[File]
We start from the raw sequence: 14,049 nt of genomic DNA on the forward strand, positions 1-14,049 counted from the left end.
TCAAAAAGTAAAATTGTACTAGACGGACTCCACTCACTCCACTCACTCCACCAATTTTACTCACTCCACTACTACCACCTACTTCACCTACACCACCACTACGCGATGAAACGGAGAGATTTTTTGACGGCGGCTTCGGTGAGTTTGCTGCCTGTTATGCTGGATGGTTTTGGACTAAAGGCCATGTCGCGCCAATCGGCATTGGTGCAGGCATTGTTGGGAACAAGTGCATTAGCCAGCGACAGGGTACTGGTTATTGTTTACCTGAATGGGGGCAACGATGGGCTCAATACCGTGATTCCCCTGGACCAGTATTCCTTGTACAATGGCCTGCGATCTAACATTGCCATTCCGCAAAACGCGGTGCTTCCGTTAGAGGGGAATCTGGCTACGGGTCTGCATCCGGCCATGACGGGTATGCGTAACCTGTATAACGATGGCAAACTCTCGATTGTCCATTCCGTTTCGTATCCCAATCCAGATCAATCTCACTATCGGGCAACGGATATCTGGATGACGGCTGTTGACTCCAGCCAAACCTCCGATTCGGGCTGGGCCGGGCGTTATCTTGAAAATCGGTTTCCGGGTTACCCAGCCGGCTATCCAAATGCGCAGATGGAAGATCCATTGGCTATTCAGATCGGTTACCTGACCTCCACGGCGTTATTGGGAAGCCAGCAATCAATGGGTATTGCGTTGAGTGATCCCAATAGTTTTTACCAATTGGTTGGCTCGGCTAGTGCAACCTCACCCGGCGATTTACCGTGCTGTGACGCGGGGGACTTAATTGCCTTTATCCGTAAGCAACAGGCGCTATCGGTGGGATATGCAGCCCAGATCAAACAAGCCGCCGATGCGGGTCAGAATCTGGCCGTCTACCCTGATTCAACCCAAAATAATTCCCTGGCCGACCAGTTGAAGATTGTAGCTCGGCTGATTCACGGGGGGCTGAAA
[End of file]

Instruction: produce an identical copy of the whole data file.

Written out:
We start from the raw sequence: 14,049 nt of genomic DNA on the forward strand, positions 1-14,049 counted from the left end.
TCAAAAAGTAAAATTGTACTAGACGGACTCCACTCACTCCACTCACTCCACCAATTTTACTCACTCCACTACTACCACCTACTTCACCTACACCACCACTACGCGATGAAACGGAGAGATTTTTTGACGGCGGCTTCGGTGAGTTTGCTGCCTGTTATGCTGGATGGTTTTGGACTAAAGGCCATGTCGCGCCAATCGGCATTGGTGCAGGCATTGTTGGGAACAAGTGCATTAGCCAGCGACAGGGTACTGGTTATTGTTTACCTGAATGGGGGCAACGATGGGCTCAATACCGTGATTCCCCTGGACCAGTATTCCTTGTACAATGGCCTGCGATCTAACATTGCCATTCCGCAAAACGCGGTGCTTCCGTTAGAGGGGAATCTGGCTACGGGTCTGCATCCGGCCATGACGGGTATGCGTAACCTGTATAACGATGGCAAACTCTCGATTGTCCATTCCGTTTCGTATCCCAATCCAGATCAATCTCACTATCGGGCAACGGATATCTGGATGACGGCTGTTGACTCCAGCCAAACCTCCGATTCGGGCTGGGCCGGGCGTTATCTTGAAAATCGGTTTCCGGGTTACCCAGCCGGCTATCCAAATGCGCAGATGGAAGATCCATTGGCTATTCAGATCGGTTACCTGACCTCCACGGCGTTATTGGGAAGCCAGCAATCAATGGGTATTGCGTTGAGTGATCCCAATAGTTTTTACCAATTGGTTGGCTCGGCTAGTGCAACCTCACCCGGCGATTTACCGTGCTGTGACGCGGGGGACTTAATTGCCTTTATCCGTAAGCAACAGGCGCTATCGGTGGGATATGCAGCCCAGATCAAACAAGCCGCCGATGCGGGTCAGAATCTGGCCGTCTACCCTGATTCAACCCAAAATAATTCCCTGGCCGACCAGTTGAAGATTGTAGCTCGGCTGATTCACGGGGGGCTGAAA